Another advantage: Trove captures domain expertise in a way that can be shared. In supervised machine learning, developers who want to share an NLP model commonly do so by sharing the manually labeled dataset. But in the clinical context, such sharing runs up against privacy concerns because the labeled datasets typically contain patient information.
With Trove, developers don’t have to share any training data. They only share “labeling functions,” which are essentially rules or heuristics that tell users how to create their own training data. “There are no HIPAA concerns,” Fries says. “It removes a big bottleneck in clinical NLP in terms of exchanging datasets and the logistics of that process.”
Trove and COVID
When the COVID-19 pandemic started, Fries’ team saw it as an opportunity for Trove to make a difference in the world as well as to test Trove’s advantages in a real-life setting. The researchers started by developing some labeling functions for COVID-19 symptoms using a public dataset called MIMIC. Using clinician notes from Stanford Hospital’s emergency department, they then showed that the weakly supervised model extracted symptoms of COVID-19 from patient notes at least as well as, if not a little better than, a hand-labeled MIMIC-based model would have. The initial results were published in NPJ Digital Medicine in July of 2020.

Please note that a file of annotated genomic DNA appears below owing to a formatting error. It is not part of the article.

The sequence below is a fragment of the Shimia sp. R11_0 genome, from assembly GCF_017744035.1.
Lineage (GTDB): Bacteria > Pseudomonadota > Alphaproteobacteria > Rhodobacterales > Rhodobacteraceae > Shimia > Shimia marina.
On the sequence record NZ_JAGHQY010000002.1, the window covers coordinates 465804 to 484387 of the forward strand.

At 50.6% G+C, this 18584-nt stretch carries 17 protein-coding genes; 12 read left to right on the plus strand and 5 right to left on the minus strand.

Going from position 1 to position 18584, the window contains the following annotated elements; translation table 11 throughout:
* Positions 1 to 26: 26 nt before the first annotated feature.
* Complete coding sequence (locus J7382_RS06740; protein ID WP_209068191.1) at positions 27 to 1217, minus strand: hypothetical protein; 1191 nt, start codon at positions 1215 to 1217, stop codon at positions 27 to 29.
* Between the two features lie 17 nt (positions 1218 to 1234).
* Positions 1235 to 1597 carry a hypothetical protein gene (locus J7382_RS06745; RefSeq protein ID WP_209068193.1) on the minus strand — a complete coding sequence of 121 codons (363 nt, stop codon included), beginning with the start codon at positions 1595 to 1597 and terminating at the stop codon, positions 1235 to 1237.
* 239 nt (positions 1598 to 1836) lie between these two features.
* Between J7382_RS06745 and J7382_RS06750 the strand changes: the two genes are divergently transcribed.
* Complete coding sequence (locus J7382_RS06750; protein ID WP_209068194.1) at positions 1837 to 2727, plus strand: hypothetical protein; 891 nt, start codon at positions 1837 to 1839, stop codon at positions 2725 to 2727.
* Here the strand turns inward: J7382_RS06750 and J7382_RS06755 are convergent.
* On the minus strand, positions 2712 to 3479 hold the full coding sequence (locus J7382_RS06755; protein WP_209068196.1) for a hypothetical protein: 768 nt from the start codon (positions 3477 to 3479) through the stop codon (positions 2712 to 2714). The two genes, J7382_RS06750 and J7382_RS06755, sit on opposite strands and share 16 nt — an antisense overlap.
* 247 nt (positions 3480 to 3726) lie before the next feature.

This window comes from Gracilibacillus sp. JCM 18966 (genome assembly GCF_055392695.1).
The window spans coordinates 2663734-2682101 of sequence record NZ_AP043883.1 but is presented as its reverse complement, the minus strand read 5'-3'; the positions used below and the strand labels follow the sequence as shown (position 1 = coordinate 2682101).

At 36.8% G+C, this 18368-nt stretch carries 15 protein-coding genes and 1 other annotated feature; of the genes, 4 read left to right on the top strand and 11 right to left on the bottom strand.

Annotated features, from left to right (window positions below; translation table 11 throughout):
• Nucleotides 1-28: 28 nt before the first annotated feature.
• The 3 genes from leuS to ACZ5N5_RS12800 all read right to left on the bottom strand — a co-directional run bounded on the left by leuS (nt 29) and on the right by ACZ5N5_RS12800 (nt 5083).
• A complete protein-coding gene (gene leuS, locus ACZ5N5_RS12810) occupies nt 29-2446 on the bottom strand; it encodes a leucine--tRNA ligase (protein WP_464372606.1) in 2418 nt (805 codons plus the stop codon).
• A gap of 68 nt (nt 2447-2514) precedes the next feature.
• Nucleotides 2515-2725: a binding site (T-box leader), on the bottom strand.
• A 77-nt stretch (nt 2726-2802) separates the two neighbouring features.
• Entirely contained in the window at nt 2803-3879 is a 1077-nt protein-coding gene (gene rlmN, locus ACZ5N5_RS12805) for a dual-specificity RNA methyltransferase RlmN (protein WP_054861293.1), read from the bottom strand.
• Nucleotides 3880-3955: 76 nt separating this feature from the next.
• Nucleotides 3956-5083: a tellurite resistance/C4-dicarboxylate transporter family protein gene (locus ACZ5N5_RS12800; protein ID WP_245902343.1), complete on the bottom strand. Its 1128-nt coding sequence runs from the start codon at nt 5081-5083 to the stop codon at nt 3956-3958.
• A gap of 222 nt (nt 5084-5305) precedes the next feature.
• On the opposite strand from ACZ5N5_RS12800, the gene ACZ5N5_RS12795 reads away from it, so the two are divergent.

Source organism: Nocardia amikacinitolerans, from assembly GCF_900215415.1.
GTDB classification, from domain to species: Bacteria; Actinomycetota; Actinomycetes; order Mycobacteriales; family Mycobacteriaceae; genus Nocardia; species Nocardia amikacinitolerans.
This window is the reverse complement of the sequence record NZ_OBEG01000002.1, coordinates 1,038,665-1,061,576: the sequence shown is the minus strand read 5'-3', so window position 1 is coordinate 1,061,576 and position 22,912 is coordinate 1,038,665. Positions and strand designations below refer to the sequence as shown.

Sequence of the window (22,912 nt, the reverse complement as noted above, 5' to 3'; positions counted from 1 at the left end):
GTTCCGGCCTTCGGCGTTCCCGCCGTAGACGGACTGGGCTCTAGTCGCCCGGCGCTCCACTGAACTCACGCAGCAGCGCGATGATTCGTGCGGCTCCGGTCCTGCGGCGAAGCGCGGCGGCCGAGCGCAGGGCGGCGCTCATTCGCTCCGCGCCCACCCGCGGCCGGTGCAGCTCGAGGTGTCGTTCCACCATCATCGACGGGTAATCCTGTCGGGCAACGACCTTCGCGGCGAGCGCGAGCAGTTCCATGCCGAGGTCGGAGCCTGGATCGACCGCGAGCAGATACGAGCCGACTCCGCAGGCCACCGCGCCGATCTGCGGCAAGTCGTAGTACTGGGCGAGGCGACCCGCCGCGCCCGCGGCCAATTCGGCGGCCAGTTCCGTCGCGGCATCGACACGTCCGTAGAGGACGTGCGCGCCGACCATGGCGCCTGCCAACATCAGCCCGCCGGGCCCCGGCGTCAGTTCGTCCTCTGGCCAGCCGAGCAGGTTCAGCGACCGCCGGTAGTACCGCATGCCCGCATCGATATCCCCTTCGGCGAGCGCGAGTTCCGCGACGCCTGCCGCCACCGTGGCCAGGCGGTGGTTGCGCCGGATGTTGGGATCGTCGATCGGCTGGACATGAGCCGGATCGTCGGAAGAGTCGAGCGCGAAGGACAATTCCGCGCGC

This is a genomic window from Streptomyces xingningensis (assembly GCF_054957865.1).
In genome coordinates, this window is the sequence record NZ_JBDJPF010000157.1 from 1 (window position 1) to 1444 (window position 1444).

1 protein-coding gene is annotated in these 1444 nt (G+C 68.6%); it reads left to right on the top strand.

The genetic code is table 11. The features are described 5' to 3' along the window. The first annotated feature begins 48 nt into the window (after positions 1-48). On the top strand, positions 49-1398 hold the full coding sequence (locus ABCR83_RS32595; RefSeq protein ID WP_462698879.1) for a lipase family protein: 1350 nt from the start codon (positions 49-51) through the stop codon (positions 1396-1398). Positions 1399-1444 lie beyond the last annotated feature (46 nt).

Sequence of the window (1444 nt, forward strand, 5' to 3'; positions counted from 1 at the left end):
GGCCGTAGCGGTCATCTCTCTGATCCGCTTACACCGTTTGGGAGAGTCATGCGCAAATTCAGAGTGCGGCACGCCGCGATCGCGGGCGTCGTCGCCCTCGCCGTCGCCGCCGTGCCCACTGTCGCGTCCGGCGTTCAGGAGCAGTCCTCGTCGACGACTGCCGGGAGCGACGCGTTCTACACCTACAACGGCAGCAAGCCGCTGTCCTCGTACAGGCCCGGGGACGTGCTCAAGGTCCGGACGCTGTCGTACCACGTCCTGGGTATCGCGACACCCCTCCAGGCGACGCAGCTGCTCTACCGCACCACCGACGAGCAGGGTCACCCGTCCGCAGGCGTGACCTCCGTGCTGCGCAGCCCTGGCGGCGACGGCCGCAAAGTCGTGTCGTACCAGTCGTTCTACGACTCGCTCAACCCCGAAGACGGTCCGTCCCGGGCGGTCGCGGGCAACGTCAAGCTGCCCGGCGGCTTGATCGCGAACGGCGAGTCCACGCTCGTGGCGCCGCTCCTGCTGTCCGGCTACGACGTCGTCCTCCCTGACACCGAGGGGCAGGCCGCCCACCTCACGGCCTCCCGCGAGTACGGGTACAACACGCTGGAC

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“We really did close the full loop,” Fries says. “We showed that Trove has all of these benefits: You can share the labeling functions; easily update them to incorporate information about COVID; and run Trove daily on a stream of notes coming out of emergency departments to track what’s happening around COVID.”
Fries says that just as the machine learning community has popularized “model zoos” for sharing and extending prepackaged models and datasets, he’d like to explore the idea of a “labeling function zoo” where researchers can share code for weakly supervised medical NLP.
Shah is also focused on Trove’s shareability. He hopes next steps for Trove might include running a challenge for identifying some type of information (such as socioeconomic status or homelessness or other social determinants of health) in unstructured clinical text. Every team would work with its own institution’s electronic health records but use shared labeling functions to generate a consensus level of performance. “Not only does Trove get around privacy,” Shah says. “It also helps with reproducible science by allowing others to verify that it actually works.”